Eye on Iran: The fourth option

By allying ourselves with the Iranian dissidents, we can avoid the costly and perilous military action that might result from the inevitable failure of our current policies.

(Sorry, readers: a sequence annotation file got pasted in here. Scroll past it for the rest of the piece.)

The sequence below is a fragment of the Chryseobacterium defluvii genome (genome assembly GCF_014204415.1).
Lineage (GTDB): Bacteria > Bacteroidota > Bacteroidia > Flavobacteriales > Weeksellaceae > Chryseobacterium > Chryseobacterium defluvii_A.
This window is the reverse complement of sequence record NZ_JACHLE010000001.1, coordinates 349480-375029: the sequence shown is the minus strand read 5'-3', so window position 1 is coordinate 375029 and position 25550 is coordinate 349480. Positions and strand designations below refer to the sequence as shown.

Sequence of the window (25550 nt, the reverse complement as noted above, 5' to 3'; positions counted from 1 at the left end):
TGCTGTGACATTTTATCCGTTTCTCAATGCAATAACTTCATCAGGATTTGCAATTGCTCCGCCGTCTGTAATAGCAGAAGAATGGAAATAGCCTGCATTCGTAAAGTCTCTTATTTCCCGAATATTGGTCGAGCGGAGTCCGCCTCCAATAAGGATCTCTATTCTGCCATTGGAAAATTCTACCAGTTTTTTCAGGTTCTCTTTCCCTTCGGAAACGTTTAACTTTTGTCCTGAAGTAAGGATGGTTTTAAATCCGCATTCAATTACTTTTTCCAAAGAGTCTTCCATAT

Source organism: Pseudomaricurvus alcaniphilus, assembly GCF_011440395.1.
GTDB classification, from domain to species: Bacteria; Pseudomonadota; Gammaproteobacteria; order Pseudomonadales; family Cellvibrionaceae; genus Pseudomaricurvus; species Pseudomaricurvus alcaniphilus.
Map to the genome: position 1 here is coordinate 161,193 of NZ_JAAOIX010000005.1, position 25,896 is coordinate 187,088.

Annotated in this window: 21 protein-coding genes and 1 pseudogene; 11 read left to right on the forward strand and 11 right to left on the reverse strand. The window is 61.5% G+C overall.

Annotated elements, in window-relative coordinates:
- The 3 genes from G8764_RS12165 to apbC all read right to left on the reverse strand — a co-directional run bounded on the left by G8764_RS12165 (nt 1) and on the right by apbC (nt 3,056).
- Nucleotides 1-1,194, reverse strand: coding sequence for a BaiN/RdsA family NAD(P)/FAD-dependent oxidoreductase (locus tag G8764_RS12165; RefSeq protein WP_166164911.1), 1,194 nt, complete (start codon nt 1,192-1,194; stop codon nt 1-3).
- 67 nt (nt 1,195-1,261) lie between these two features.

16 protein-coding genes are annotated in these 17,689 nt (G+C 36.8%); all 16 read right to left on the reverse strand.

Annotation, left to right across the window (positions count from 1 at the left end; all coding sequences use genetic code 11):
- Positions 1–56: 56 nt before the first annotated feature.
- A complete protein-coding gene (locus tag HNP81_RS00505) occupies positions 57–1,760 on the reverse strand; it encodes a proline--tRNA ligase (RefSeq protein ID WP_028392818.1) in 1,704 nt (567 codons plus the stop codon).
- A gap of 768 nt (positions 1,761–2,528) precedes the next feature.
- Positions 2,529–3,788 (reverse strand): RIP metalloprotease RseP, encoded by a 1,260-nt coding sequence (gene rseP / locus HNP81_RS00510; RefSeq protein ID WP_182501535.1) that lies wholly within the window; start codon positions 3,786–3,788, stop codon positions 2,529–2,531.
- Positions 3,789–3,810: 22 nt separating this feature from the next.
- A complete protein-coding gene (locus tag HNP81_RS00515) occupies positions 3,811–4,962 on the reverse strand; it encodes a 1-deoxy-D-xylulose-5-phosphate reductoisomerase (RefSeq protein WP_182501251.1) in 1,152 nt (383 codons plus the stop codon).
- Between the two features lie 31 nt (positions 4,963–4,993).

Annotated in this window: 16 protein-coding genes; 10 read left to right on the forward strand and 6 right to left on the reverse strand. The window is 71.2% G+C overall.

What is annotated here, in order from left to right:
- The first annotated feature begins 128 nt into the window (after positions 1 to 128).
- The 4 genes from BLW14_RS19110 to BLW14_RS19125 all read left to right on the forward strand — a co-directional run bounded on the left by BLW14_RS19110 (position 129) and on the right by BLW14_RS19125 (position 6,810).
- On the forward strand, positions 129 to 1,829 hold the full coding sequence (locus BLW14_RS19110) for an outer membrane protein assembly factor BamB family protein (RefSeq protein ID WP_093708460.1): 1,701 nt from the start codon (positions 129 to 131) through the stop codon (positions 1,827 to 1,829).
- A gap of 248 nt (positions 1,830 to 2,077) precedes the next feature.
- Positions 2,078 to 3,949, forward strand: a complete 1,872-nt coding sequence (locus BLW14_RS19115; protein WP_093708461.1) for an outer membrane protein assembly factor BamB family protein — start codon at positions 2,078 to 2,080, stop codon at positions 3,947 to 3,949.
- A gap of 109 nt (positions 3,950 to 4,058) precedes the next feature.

September 25, 2006 12:14
eye on iran blog 88

eye on iran blog 88. (photo credit: )